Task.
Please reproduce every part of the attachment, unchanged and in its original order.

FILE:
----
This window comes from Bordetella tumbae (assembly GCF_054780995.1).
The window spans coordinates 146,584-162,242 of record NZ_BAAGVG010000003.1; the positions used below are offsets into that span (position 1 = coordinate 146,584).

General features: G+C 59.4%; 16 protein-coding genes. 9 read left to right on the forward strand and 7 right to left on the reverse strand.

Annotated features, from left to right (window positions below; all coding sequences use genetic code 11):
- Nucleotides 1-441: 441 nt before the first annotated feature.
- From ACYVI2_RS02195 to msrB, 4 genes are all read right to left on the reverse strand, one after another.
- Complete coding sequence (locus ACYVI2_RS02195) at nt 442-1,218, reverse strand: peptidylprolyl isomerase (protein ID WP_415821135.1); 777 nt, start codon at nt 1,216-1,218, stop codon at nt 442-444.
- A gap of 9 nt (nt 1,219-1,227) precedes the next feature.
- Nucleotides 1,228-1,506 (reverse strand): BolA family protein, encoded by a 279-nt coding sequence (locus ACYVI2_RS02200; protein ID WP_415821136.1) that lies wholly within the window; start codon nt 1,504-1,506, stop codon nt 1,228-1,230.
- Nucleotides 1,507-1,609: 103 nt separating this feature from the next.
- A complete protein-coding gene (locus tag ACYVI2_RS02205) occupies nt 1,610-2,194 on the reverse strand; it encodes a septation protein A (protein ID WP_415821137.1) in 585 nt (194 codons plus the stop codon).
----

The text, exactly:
This window comes from Bordetella tumbae (assembly GCF_054780995.1).
The window spans coordinates 146,584-162,242 of record NZ_BAAGVG010000003.1; the positions used below are offsets into that span (position 1 = coordinate 146,584).

General features: G+C 59.4%; 16 protein-coding genes. 9 read left to right on the forward strand and 7 right to left on the reverse strand.

Annotated features, from left to right (window positions below; all coding sequences use genetic code 11):
- Nucleotides 1-441: 441 nt before the first annotated feature.
- From ACYVI2_RS02195 to msrB, 4 genes are all read right to left on the reverse strand, one after another.
- Complete coding sequence (locus ACYVI2_RS02195) at nt 442-1,218, reverse strand: peptidylprolyl isomerase (protein ID WP_415821135.1); 777 nt, start codon at nt 1,216-1,218, stop codon at nt 442-444.
- A gap of 9 nt (nt 1,219-1,227) precedes the next feature.
- Nucleotides 1,228-1,506 (reverse strand): BolA family protein, encoded by a 279-nt coding sequence (locus ACYVI2_RS02200; protein ID WP_415821136.1) that lies wholly within the window; start codon nt 1,504-1,506, stop codon nt 1,228-1,230.
- Nucleotides 1,507-1,609: 103 nt separating this feature from the next.
- A complete protein-coding gene (locus tag ACYVI2_RS02205) occupies nt 1,610-2,194 on the reverse strand; it encodes a septation protein A (protein ID WP_415821137.1) in 585 nt (194 codons plus the stop codon).